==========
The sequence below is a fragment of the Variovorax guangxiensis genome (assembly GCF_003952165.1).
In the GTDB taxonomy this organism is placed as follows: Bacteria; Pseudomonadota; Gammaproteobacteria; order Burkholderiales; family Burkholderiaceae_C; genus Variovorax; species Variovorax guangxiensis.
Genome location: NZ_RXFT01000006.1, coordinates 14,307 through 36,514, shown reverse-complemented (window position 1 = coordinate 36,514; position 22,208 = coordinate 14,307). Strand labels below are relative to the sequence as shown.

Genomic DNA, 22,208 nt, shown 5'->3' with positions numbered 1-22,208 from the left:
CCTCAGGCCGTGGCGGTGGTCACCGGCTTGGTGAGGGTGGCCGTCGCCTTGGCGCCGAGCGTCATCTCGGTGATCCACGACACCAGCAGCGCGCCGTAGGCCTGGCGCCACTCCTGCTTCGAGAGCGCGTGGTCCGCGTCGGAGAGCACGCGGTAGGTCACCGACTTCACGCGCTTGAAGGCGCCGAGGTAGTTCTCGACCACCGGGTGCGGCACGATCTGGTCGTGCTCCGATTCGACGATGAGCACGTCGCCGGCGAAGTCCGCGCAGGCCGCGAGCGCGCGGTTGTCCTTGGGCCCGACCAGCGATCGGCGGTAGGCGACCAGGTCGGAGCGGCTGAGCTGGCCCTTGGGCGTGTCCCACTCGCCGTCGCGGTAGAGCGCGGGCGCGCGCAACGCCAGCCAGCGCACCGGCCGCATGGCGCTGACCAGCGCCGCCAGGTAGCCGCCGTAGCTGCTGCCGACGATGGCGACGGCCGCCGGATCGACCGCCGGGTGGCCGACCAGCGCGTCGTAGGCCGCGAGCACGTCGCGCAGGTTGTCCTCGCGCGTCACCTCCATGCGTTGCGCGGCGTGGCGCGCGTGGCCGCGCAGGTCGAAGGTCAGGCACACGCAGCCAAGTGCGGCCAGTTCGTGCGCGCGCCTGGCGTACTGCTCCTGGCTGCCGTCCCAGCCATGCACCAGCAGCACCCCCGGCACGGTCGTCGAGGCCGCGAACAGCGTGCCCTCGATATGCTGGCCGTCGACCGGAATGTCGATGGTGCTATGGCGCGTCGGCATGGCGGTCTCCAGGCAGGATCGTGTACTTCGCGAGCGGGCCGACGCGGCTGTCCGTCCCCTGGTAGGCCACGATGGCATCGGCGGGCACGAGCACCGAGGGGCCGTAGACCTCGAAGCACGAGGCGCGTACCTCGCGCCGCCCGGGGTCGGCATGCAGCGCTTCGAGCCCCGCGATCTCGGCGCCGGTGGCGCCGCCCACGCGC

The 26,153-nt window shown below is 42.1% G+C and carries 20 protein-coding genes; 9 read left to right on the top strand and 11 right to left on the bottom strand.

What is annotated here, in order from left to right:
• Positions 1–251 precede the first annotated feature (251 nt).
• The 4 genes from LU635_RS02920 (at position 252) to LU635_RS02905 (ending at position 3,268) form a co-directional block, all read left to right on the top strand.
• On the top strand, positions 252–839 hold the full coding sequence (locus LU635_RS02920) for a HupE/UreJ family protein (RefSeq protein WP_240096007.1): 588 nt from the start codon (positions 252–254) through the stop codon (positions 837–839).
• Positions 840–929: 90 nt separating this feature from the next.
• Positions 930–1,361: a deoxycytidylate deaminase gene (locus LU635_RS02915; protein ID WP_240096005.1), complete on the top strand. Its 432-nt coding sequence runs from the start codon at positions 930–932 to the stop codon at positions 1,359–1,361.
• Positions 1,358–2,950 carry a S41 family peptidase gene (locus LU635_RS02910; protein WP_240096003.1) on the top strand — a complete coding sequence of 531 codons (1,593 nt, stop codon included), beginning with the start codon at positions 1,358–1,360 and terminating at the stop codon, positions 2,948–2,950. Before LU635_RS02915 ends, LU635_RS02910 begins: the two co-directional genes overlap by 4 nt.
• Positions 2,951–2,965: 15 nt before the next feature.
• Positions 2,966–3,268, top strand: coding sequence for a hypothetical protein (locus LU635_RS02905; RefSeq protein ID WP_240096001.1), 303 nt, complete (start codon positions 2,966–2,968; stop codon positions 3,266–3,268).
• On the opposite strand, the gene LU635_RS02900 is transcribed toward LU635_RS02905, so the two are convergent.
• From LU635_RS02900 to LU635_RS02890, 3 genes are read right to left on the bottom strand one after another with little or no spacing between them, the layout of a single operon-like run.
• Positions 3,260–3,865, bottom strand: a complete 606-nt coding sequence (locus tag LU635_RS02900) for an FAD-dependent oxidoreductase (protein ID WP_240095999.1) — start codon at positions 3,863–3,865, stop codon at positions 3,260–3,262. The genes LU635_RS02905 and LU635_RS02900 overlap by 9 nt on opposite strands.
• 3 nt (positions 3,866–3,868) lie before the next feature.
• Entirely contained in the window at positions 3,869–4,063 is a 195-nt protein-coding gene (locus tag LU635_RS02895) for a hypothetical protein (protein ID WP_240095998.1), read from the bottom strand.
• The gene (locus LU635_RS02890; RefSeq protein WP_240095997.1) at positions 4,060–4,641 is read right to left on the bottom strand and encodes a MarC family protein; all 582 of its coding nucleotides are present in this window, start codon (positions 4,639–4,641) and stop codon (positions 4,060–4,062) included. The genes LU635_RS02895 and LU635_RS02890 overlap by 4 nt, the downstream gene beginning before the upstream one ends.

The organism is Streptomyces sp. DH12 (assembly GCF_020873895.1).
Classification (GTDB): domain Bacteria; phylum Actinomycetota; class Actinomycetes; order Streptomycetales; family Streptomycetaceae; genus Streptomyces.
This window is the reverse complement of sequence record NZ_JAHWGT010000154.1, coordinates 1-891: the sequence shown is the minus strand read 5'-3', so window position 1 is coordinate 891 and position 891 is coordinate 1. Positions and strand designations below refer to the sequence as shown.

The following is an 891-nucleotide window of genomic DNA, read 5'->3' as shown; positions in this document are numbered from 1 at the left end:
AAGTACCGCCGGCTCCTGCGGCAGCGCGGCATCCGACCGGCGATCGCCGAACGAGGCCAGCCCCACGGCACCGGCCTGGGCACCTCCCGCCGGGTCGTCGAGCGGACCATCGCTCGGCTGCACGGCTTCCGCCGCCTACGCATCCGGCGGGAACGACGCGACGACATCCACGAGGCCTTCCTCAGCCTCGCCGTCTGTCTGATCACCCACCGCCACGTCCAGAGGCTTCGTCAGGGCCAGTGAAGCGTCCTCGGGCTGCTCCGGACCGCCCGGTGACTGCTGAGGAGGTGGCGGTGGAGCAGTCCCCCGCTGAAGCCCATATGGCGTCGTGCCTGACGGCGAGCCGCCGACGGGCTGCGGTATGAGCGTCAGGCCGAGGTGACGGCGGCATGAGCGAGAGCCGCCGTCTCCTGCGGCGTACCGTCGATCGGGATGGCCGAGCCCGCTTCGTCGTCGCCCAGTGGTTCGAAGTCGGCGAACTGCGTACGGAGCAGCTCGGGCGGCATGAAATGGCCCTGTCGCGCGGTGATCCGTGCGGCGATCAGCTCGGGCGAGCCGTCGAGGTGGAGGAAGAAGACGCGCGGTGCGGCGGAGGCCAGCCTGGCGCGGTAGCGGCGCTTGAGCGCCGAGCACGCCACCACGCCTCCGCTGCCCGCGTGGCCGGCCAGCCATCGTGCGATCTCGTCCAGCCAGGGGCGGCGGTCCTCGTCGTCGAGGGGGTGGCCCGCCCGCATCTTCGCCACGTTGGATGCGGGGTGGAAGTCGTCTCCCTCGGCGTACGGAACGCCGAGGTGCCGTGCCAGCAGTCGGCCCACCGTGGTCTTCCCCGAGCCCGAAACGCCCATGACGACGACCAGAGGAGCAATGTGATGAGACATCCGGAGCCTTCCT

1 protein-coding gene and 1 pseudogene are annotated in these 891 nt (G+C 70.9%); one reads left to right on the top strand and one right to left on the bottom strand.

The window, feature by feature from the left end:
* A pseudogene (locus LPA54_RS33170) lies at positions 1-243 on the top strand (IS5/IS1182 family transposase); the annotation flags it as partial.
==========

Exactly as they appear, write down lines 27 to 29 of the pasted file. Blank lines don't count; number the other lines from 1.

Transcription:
1 protein-coding gene and 1 pseudogene are annotated in these 891 nt (G+C 70.9%); one reads left to right on the top strand and one right to left on the bottom strand.

The window, feature by feature from the left end:
* A pseudogene (locus LPA54_RS33170) lies at positions 1-243 on the top strand (IS5/IS1182 family transposase); the annotation flags it as partial.